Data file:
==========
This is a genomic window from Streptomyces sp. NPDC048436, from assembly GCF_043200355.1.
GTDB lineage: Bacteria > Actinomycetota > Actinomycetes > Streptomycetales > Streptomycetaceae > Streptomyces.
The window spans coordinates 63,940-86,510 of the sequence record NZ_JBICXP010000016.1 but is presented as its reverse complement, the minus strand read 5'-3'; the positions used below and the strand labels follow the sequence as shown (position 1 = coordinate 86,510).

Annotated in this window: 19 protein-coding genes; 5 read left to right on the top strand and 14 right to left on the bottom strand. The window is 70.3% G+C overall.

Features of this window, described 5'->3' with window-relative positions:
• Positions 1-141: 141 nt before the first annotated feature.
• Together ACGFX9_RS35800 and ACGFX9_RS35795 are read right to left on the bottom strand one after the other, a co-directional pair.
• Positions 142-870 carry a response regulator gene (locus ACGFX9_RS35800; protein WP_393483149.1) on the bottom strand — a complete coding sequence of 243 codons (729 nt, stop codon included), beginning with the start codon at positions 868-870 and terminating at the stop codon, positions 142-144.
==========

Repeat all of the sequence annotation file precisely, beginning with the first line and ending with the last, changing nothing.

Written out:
This is a genomic window from Streptomyces sp. NPDC048436, from assembly GCF_043200355.1.
GTDB lineage: Bacteria > Actinomycetota > Actinomycetes > Streptomycetales > Streptomycetaceae > Streptomyces.
The window spans coordinates 63,940-86,510 of the sequence record NZ_JBICXP010000016.1 but is presented as its reverse complement, the minus strand read 5'-3'; the positions used below and the strand labels follow the sequence as shown (position 1 = coordinate 86,510).

Annotated in this window: 19 protein-coding genes; 5 read left to right on the top strand and 14 right to left on the bottom strand. The window is 70.3% G+C overall.

Features of this window, described 5'->3' with window-relative positions:
• Positions 1-141: 141 nt before the first annotated feature.
• Together ACGFX9_RS35800 and ACGFX9_RS35795 are read right to left on the bottom strand one after the other, a co-directional pair.
• Positions 142-870 carry a response regulator gene (locus ACGFX9_RS35800; protein WP_393483149.1) on the bottom strand — a complete coding sequence of 243 codons (729 nt, stop codon included), beginning with the start codon at positions 868-870 and terminating at the stop codon, positions 142-144.